Is it advisable to use a 1/2 dose of FVRCP for 6 week old kittens?

Last updated: 2014-06-18
Author: Dr. MC Aziz
Document type: FAQs
Topics: Shelter Population Management, Infectious Disease, Community Cat Resources
Species: Feline

Splitting vaccines for any species should never be done. Dr. Aziz confirms that a full dose of vaccine is needed to stimulate the immune system and includes references to studies supporting her assertion.


Our rescue partner is advising us to use only 1/2 a dose of the SQ FVRCP vaccine for the 6 week old kittens (Splitting 1 vial between 2 kittens).  I have found the recommendation AGAINST splitting dog vaccines in the 2011 AAHA Canine Vaccination Guidelines, but can't find a reference against splitting  cat vaccines.  I am uncomfortable using only 1/2 a dose on the kittens without a reference to back this up.  Cost is not a factor as we get our vaccines very affordably through the Zoetis for shelters program (The cat vaccine is just over $1 a dose).

Answer Date: 
June 16, 2014


You are correct regarding the recommendation AGAINST splitting vaccines.  This is applicable for both dog and cat vaccines.  The idea behind the recommended vaccine dose is that it contains what has been determined to be the minimum amount of antigen needed to adequately stimulate the immune system - regardless of the pet's size.  If you do not administer the vaccine properly (route, dosage), then not only can this result in vaccine failure but it also negates the manufacturer's warranty regarding the efficacy of the vaccine.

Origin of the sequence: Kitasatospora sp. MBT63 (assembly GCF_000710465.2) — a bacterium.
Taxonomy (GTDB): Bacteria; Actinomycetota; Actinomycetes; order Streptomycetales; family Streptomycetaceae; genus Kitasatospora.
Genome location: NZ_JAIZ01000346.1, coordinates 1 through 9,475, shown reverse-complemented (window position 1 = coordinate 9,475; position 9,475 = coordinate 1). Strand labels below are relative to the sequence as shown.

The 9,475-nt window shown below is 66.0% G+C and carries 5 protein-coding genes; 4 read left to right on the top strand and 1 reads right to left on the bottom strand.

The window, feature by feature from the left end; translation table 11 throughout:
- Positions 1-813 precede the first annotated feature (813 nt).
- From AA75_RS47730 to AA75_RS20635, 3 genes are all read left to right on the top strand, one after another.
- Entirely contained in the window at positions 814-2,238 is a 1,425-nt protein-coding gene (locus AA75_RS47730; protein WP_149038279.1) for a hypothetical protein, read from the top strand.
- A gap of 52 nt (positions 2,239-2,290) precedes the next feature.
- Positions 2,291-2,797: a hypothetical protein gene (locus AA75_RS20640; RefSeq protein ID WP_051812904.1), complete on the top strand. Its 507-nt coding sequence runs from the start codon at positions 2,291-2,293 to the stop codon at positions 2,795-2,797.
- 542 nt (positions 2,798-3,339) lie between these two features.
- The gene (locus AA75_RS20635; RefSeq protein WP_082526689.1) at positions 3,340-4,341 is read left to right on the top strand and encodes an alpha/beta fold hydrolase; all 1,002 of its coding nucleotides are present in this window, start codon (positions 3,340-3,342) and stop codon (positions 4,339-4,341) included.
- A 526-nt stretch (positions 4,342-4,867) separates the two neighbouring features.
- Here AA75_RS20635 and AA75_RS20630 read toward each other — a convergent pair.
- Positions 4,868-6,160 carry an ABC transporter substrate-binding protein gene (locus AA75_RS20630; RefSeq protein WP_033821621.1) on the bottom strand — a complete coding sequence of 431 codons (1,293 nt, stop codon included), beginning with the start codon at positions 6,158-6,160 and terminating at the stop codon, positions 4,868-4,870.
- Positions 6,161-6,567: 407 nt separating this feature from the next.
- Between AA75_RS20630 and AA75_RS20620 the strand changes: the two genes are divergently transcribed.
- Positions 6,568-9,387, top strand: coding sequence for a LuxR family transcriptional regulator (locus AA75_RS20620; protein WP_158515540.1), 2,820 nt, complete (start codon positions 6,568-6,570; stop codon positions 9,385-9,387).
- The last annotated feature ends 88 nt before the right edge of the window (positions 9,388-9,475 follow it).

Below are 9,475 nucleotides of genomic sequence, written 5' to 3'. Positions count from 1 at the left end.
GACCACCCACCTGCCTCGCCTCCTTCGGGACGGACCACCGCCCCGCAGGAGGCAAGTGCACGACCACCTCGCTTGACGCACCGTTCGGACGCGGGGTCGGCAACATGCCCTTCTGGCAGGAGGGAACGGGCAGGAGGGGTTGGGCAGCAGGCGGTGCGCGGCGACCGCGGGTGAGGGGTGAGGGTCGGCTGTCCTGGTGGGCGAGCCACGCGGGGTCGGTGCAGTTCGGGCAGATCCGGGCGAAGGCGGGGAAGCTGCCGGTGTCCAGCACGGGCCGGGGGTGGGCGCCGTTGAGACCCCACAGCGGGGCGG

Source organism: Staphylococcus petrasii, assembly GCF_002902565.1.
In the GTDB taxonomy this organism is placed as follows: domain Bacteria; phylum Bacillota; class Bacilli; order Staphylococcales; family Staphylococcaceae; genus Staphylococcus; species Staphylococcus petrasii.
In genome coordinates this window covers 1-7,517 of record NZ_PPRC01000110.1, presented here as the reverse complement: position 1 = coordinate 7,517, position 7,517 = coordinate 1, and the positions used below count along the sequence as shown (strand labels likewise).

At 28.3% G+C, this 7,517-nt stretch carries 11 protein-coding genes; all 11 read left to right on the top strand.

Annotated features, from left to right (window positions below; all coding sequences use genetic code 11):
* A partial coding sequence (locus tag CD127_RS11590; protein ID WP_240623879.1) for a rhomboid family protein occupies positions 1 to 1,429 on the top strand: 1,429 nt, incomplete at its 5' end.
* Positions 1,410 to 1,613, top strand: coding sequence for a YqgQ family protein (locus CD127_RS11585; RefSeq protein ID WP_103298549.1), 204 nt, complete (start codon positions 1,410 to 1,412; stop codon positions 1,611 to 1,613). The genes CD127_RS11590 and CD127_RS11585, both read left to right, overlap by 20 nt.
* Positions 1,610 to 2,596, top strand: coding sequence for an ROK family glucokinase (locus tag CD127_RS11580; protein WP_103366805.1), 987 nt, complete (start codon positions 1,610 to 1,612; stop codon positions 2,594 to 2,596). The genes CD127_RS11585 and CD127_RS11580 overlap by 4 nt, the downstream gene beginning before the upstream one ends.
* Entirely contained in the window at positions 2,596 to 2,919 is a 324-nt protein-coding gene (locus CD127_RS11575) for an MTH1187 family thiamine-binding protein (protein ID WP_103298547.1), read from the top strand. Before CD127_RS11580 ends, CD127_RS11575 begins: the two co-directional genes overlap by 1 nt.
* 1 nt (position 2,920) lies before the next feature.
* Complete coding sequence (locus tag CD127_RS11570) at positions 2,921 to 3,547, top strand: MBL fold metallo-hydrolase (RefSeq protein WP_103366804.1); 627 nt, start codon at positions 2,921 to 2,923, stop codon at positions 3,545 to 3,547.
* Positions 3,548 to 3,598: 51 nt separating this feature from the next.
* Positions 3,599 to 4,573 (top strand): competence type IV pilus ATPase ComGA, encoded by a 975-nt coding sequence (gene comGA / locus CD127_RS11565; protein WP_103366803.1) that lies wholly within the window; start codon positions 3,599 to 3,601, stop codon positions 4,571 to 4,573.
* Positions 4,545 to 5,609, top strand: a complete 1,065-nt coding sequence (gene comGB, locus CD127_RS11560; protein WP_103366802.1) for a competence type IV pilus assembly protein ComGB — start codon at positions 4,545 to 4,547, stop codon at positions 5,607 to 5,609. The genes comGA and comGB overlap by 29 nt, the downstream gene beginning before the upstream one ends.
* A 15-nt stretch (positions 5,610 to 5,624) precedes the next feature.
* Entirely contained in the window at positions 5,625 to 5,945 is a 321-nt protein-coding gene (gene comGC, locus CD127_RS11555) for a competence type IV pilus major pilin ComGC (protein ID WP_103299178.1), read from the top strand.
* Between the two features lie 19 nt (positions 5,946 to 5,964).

Regarding references: it is difficult to locate primary references since these concepts were validated in studies done some time ago.  I did find two references that might help you though - one is a recent publication, "2013 update on current vaccination strategies in puppies and kittens" by GM Davis-Wurzler (Vet Clin North Am Small Anim Pract. 2014 Mar;44(2):235-63.).  Here is the applicable quote from this publication:
"The practitioner is advised to always follow the manufacturer’s directions for dose and route of administration. Using a topical product parenterally or splitting doses should never be done. A full dose is required to stimulate the immune system; there is no medical basis for giving a smaller dose to a toy breed dog, and this practice could lead to vaccine failure in that animal. If done with a rabies vaccine the practitioner is not following federal requirements, which carries potential legal implications."
Also, WSAVA (the World Small Animal Veterinary Association) publishes vaccination guidelines for cats and dogs and under its FAQ section it states,
"26. May I use smaller vaccine doses in small breeds to reduce the risk of adverse reactions?
No. The volume (e.g. 1.0 ml) as recommended by the manufacturer generally represents the minimum immunizing dose, therefore the total amount must be given."
I hope this helps,

University of Wisconsin Shelter Medicine Program
Koret Shelter Medicine Program

Chumkee Aziz, DVM
Resident, Koret Shelter Medicine Program
Center for Companion Animal Health
UC Davis School of Veterinary Medicine

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